Matt Bai and the editors of the New York Times have printed an article ostensibly about Democratic Congressman Earl Blumenauer and his willingness to cut wasteful spending to reduce the deficit — as though eliminating unhelpful or harmful programs were an unheard of position for Democrats even though they just adopted legislation to cut unjustified payments to health care providers and private education lenders by hundreds of billions. But that misdirection isn’t even the main problem.

With no apparent oversight from the Times’ editors, Bai turns the “news analysis” article into a Republican talking point attacking Social Security and the US Government’s credit worthiness. You can see upcoming “corrections and retractions” written all over this one.

Here is how Matt Bai, who apparently gets his understanding of how Social Security works from Alan Simpson, describes how the Trust Fund works:

The liberal groups that are already speaking out against the debt panel’s unfinished work have chosen to start with Social Security because it is likely to be at the center of any budget compromise. “If there’s a place where it looks like Republicans and Democrats can reach agreement, we’re afraid it’s Social Security,” says Frank Clemente, the director of Strengthen Social Security. (In other words, the two parties might actually work together on something. They must be stopped!)

The coalition bases its case on the idea that Social Security is actually in fine fiscal shape, since it has amassed a pile of Treasury Bills — often referred to as i.o.u.’s — in a dedicated trust fund. This is true enough, except that the only way for the government to actually make good on these i.o.u.’s is to issue mountains of new debt or to take the money from elsewhere in the federal budget, or perhaps impose significant tax increases — none of which seem like especially practical options for the long term. So this is sort of like saying that you’re rich because your friend has promised to give you 10 million bucks just as soon as he wins the lottery.

So ignore Bai’s gratuitous insult that anyone concerned about protecting Social Security is merely worried about an outbreak of bipartisan agreement. Does the New York Times have editors? Surely someone there must know this entire framework is false, misstating how the Trust Fund works and even how bonds and debt are created.

More important, someone at the Times must surely know that a frequent canard of the Republican Party and Social Security opponents is to argue that the Social Security Trust Fund, which has a surplus of $2.5 trillion in US Treasury bonds built up since 1983 by higher payroll taxes paid by future retirees, is just worthless paper. And if it’s worthless paper, future beneficiaries will never be able to rely on the $2.5 trillion they paid into the system to help pay the Social Security benefits to which they’re entitled.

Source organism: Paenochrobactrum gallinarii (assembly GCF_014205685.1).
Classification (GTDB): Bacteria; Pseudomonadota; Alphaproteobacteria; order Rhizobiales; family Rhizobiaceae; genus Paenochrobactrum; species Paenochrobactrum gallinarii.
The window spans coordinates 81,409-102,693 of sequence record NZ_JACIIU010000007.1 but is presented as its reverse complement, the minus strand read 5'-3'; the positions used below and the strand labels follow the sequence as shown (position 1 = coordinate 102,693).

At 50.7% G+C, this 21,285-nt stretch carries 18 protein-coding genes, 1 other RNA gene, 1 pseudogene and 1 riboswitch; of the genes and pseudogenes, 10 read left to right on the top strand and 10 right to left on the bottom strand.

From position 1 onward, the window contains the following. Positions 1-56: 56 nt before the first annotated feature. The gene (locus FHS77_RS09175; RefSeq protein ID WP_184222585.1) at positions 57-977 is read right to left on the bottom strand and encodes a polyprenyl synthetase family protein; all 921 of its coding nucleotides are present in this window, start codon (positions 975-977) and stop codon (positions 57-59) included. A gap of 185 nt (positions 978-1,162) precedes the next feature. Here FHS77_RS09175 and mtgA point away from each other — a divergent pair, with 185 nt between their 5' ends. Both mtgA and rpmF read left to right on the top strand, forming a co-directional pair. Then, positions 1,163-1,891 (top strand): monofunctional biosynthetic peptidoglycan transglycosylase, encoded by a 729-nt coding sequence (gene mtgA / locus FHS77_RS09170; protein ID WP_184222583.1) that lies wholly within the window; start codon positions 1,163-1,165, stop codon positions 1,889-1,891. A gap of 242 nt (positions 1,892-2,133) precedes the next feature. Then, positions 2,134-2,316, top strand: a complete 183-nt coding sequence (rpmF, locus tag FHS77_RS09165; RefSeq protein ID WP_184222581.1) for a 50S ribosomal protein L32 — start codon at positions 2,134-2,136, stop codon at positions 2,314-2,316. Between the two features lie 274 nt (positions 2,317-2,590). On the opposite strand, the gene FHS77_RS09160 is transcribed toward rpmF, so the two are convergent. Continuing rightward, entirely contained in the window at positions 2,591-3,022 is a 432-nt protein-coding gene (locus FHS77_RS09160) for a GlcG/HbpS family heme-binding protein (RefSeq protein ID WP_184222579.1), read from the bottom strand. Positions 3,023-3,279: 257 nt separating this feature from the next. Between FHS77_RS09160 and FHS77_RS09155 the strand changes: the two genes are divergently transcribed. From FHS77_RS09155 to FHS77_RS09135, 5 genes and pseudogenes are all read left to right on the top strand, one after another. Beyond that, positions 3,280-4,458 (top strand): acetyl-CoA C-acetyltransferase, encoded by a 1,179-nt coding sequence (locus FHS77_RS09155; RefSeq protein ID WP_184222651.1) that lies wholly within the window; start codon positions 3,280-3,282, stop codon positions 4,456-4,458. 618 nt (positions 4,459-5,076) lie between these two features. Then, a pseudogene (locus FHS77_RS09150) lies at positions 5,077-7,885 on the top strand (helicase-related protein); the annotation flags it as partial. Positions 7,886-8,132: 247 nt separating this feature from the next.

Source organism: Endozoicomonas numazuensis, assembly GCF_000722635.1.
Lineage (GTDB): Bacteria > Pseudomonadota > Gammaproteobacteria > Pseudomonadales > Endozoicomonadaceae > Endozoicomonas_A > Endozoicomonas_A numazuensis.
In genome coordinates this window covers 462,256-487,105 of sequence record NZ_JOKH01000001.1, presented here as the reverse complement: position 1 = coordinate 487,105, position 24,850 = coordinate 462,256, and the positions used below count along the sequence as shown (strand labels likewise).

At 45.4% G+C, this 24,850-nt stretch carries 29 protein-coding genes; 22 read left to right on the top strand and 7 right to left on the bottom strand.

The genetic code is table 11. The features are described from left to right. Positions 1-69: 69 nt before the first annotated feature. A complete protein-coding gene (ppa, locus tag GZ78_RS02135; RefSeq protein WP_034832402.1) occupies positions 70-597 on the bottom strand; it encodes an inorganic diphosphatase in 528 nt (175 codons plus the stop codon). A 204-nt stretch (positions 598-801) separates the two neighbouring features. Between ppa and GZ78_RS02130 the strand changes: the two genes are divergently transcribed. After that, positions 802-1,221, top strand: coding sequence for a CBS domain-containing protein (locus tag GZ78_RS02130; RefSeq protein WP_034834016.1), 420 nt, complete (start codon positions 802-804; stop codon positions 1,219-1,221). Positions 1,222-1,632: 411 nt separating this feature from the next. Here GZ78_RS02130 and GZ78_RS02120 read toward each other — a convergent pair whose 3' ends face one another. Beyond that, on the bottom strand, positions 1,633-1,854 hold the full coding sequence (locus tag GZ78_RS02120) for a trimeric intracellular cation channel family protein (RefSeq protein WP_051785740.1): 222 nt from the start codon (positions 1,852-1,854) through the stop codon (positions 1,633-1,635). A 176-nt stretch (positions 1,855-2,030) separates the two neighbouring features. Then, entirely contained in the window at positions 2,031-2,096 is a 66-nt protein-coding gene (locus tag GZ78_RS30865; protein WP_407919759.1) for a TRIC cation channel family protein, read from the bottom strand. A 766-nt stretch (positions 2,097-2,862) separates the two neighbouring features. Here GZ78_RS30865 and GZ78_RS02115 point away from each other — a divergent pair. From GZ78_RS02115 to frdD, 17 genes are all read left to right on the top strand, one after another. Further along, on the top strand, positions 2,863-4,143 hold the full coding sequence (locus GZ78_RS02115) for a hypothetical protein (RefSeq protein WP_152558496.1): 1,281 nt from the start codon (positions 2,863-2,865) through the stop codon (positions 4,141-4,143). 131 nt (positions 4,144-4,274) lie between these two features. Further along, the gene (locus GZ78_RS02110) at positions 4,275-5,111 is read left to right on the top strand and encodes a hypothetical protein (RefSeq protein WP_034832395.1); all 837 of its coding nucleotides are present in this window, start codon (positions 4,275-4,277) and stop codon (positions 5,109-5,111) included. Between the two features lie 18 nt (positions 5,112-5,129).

The canard was always designed to convince today’s and tomorrow’s elderly that they cannot rely on the US Government honoring its own Treasury bonds — in effect, arguing the US would be so irresponsible as to engage willy nilly in a sovereign debt default, not to mention breaking a sacred promise to its own people. The goal of the canard is to convince Americans they should not count on Social Security, or government in general, to help in their retirement. Give that money to Wall Street instead.

Social Security is “broke,” they claim; it’s “in crisis,” they continue, and if the Government were forced to pay off those bonds when the system needs to redeem them to pay benefits — just as the government planned — it would create a massive “debt crisis” for the United States. Everything about that story is false and malicious.

The Trust Fund’s bonds are just like other Treasury bonds except they aren’t traded. When the Trust Fund needs to “redeem” a bond to cover ongoing benefit payments, all that happens is that electronic entries reflecting the change appear on the respective governments accounts, and Social Security checks go out, as always, as scheduled. Calling this a “lottery” is stunningly false.

But the perpetrators of this falsehood don’t care about the facts. They hope to convince people that Social Security is in crisis, because the Trust Fund is illusory, and then use those lies to convince Congress and the public to accept cuts in Social Security benefits to “save it.” As Paul Krugman has characterized it, we had to cut future benefits to avoid cutting future benefits.

The hucksters have convinced enough fools or charlatans to believe the lies, and convinced the White House to pander to them, possibly the worst domestic policy blunder possible for a presumably Democratic President (along with not having a plan A or B to put 15 million people back to work). So now we have a phony “fiscal responsibility” commission that has no connection to fiscal responsibility, no regard for the truth, and no protection for Social Security or the public interest.

This is the big con, folks, maybe the biggest con in an era of big cons, and it’s all designed to take money paid by middle class and seniors and put aside for their retirements, and use it as a cover for tax cuts for the richest people in America. Matt Bai just told us he is a dupe in that con, but what excuse do the New York Times editors have?

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Dean Baker has a similar reaction over at the Center for Economic and Policy Research.